HomeUS News updateHarvey Weinstein's prison term could double after L.A. rape sentence

Harvey Weinstein’s prison term could double after L.A. rape sentence

Former Hollywood producer Harvey Weinstein will be sentenced in Los Angeles on Thursday for a rape conviction, adding to a more than two-decade-long sentence already handed down in New York.

Weinstein, 70, was indicted in the Los Angeles case in December, three years after he was convicted in a sex crimes trial in New York City.

In the Los Angeles case, a jury found Weinstein guilty of three counts related to the accuser known as Jane Doe 1: forcible rape, forcible oral sex and sexual penetration by a foreign object.

The jury found Weinstein not guilty of sexual battery by restraining a second accuser, identified as Jane Doe 2, and was unable to reach a verdict on the charges involving Jane Doe 3 and Jane Doe 4.

Attorney Gloria Allred filed a plea deal Tuesday on behalf of the three women after a judge denied them the ability to read victim impact statements at sentencing. Allred’s motion states that the decision violates women’s rights under the Law of Marcy, which gives rights to those who are directly or threatened by a crime.

Los Angeles County District Attorney George Gascon said Weinstein could face a possible 24 years in prison in the Los Angeles case.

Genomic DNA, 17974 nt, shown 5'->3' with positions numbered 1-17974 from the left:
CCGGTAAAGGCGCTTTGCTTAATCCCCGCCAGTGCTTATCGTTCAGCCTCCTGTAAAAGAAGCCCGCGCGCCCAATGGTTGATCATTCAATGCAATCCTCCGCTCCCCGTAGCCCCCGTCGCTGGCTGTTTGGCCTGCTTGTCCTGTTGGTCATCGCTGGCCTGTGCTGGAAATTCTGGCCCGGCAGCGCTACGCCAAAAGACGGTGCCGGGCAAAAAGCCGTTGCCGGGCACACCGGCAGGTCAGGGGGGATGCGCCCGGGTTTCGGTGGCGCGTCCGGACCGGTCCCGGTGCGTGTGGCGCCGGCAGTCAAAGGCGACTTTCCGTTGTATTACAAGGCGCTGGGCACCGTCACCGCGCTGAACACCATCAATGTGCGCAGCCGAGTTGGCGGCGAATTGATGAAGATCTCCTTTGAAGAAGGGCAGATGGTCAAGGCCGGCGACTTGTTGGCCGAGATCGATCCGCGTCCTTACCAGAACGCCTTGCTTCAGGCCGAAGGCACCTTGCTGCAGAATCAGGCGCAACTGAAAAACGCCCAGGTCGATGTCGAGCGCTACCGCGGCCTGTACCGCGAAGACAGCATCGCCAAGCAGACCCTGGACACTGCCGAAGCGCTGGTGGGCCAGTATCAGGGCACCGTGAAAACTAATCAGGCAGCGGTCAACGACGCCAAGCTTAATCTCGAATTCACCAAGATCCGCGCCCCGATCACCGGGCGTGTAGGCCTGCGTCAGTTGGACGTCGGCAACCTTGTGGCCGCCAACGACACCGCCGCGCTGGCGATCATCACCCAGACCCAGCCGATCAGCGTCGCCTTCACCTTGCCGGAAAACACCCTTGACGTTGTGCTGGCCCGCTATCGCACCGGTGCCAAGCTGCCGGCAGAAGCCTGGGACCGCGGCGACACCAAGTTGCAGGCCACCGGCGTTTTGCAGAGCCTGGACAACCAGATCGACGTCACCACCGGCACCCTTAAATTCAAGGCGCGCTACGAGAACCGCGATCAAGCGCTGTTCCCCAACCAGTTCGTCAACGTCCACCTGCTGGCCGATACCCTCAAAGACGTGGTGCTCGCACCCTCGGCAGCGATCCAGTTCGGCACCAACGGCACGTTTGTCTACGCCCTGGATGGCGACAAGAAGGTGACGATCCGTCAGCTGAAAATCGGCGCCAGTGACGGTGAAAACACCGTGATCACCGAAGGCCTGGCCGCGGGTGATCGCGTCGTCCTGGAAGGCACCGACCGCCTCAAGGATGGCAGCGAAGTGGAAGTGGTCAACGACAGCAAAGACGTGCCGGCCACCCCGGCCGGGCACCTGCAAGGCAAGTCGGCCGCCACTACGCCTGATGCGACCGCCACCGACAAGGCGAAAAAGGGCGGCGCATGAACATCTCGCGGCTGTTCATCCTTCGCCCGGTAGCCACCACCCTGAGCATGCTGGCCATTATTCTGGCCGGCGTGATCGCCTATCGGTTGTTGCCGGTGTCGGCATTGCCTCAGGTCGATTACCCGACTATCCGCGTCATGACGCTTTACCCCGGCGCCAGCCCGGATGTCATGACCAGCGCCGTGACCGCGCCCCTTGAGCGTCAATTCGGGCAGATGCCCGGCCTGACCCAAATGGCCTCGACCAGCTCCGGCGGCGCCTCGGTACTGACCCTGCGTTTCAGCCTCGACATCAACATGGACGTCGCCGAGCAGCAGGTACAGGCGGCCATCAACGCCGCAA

Weinstein’s legal team filed an appeal requesting a new trial, alleging that evidence about a romantic relationship between Jane Doe 1 and a witness was excluded that could have changed the jury’s verdict. .

Weinstein is currently serving a 23-year sentence in a rape case that was considered a landmark trial of the #MeToo movement.

In that case, he was convicted in New York in 2020 of third-degree rape and first-degree criminal sexual act for crimes against two women, one an aspiring actress and the other a “Project Runway” production assistant. An appeal is pending.

Weinstein pleaded not guilty in both trials, and denied all allegations of non-consensual sex. In both trials, Weinstein waived his right to take the witness stand.

In the 1990s and 2000s, Weinstein and his younger brother, Bob, were stalwarts of the movie business, producing formative films such as “Pulp Fiction” and Oscar-winning dramas such as “Shakespeare in Love” and “The King’s Speech.”

In 2017, The New York Times and The New Yorker published explosive investigations into allegations of a pattern of sexual misconduct by Harvey Weinstein.

The stories inspired a wider focus on abuse of power and sexual harassment in the workplace that is widely known as the #MeToo movement.



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